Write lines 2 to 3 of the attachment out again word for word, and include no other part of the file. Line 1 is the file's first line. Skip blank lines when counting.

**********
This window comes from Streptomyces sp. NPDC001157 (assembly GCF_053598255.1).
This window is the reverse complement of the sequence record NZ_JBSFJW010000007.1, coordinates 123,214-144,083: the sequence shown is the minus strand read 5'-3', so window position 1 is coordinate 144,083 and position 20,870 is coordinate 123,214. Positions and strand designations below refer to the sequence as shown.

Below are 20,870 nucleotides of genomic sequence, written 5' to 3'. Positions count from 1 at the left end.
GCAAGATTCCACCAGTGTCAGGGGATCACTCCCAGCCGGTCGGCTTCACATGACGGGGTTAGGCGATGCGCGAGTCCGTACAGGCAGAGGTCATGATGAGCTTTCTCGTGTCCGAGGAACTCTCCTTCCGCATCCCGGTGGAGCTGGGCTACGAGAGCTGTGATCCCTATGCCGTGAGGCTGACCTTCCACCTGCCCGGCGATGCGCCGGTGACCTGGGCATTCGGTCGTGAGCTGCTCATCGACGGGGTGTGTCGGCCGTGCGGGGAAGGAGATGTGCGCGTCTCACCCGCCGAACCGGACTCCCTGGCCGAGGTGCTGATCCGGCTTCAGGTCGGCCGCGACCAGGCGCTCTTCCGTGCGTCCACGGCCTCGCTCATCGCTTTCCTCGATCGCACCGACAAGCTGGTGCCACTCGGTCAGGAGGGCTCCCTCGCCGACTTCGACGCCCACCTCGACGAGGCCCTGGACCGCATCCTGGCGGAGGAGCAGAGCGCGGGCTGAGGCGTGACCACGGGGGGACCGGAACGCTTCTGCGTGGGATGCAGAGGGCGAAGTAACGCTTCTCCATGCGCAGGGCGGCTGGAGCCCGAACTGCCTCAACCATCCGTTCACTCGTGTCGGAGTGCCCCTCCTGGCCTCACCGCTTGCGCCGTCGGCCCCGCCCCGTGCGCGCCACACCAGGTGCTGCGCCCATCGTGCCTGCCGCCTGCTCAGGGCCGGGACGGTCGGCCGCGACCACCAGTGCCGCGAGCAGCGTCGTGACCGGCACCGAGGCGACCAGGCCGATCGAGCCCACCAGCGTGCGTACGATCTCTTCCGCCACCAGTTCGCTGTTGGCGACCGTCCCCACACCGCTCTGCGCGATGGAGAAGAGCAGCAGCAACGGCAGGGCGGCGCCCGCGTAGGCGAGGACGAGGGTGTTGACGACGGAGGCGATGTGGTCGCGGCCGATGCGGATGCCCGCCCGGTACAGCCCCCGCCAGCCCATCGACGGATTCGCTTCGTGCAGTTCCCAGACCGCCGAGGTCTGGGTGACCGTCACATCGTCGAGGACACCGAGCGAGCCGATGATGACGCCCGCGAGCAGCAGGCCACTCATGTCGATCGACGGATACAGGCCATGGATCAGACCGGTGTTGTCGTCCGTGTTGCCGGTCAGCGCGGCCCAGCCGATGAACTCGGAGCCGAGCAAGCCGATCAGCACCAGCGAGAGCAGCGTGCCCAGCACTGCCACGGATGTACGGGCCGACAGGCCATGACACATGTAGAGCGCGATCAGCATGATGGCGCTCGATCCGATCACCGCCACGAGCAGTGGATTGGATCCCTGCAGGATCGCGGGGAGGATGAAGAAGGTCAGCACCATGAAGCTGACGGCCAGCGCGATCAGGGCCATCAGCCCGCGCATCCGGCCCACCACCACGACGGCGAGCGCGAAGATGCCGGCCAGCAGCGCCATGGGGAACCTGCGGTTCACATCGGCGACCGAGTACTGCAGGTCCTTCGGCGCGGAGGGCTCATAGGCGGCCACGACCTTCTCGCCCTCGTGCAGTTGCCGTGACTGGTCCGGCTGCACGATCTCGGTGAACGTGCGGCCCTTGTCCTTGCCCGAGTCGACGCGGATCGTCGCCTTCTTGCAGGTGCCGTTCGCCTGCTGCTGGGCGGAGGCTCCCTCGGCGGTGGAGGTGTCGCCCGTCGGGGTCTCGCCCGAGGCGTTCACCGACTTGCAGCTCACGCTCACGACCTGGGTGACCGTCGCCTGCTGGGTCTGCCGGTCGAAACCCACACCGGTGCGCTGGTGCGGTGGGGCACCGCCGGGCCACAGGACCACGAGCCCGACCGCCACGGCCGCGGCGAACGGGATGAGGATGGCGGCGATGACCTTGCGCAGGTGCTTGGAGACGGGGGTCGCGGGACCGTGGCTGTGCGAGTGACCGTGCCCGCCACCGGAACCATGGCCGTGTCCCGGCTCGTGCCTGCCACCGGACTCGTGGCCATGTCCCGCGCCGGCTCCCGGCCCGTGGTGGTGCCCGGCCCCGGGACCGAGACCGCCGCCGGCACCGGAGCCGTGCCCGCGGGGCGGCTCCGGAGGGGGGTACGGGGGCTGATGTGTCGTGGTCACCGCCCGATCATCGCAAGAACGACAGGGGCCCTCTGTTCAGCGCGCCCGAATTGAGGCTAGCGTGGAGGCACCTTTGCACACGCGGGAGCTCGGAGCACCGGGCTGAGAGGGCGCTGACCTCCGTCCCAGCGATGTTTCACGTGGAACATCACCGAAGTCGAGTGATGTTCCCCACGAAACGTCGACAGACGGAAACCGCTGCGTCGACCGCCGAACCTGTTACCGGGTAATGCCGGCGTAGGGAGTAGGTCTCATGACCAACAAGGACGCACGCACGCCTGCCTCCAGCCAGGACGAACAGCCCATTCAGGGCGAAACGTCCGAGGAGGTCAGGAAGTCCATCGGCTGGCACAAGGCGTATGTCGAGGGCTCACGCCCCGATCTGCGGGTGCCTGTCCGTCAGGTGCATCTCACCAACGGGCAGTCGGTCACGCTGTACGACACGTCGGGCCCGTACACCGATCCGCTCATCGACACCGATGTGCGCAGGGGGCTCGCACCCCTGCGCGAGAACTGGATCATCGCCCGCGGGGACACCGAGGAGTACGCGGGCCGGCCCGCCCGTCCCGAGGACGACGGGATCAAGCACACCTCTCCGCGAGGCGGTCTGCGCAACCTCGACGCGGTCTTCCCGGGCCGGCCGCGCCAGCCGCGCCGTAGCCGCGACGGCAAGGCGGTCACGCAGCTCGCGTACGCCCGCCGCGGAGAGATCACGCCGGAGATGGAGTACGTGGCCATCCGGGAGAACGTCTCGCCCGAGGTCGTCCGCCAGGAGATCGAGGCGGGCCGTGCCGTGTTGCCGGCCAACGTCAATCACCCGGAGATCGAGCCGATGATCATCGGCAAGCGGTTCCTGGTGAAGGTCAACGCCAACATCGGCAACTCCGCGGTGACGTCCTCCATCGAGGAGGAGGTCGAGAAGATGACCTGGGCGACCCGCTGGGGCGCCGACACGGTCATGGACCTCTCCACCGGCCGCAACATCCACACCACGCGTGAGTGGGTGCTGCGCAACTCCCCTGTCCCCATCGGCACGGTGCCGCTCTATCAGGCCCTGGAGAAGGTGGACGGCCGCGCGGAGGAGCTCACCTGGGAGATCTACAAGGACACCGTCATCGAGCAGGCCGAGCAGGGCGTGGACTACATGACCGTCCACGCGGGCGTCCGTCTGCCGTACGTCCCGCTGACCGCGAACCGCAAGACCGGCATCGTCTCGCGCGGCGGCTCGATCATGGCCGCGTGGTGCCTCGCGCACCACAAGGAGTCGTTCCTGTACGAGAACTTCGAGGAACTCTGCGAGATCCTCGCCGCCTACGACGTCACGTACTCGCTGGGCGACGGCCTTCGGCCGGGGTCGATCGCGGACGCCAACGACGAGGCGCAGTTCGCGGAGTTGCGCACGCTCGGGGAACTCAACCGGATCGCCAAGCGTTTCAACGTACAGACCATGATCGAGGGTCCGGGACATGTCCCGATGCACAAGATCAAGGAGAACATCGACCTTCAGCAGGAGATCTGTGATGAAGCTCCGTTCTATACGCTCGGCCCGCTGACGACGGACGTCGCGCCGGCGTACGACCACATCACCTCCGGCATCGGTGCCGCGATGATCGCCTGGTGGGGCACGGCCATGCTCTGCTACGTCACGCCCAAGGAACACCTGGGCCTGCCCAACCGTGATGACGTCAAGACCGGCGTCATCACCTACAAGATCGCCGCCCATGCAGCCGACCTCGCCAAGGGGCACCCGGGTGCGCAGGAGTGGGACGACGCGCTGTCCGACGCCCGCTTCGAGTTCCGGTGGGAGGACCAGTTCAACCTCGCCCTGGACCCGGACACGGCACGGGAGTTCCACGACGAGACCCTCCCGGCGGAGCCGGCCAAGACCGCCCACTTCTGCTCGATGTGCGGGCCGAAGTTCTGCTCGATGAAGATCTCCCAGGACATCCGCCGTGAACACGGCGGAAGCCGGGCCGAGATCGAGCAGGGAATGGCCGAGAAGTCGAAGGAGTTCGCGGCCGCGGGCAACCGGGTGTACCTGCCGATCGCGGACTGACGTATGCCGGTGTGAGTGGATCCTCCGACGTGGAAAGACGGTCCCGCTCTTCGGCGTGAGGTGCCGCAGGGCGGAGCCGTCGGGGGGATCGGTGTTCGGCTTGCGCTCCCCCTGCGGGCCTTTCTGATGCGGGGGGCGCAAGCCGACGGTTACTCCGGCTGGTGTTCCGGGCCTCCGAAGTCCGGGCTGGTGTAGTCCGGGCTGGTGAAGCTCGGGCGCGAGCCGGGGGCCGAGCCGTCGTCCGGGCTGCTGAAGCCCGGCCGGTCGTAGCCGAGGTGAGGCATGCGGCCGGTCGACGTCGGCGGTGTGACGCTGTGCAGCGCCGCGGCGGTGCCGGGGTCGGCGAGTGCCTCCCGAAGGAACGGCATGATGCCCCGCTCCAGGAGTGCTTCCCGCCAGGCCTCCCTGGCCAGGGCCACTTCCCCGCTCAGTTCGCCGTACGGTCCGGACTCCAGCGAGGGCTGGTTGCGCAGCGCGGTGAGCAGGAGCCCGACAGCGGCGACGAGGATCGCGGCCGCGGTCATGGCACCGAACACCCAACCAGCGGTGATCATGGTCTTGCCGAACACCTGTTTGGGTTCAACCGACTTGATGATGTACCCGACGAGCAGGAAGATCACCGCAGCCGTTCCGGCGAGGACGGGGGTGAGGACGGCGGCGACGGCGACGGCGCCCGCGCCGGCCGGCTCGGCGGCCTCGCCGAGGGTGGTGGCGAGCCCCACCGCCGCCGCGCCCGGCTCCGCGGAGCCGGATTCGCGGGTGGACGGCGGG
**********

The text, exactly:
This window is the reverse complement of the sequence record NZ_JBSFJW010000007.1, coordinates 123,214-144,083: the sequence shown is the minus strand read 5'-3', so window position 1 is coordinate 144,083 and position 20,870 is coordinate 123,214. Positions and strand designations below refer to the sequence as shown.

Below are 20,870 nucleotides of genomic sequence, written 5' to 3'. Positions count from 1 at the left end.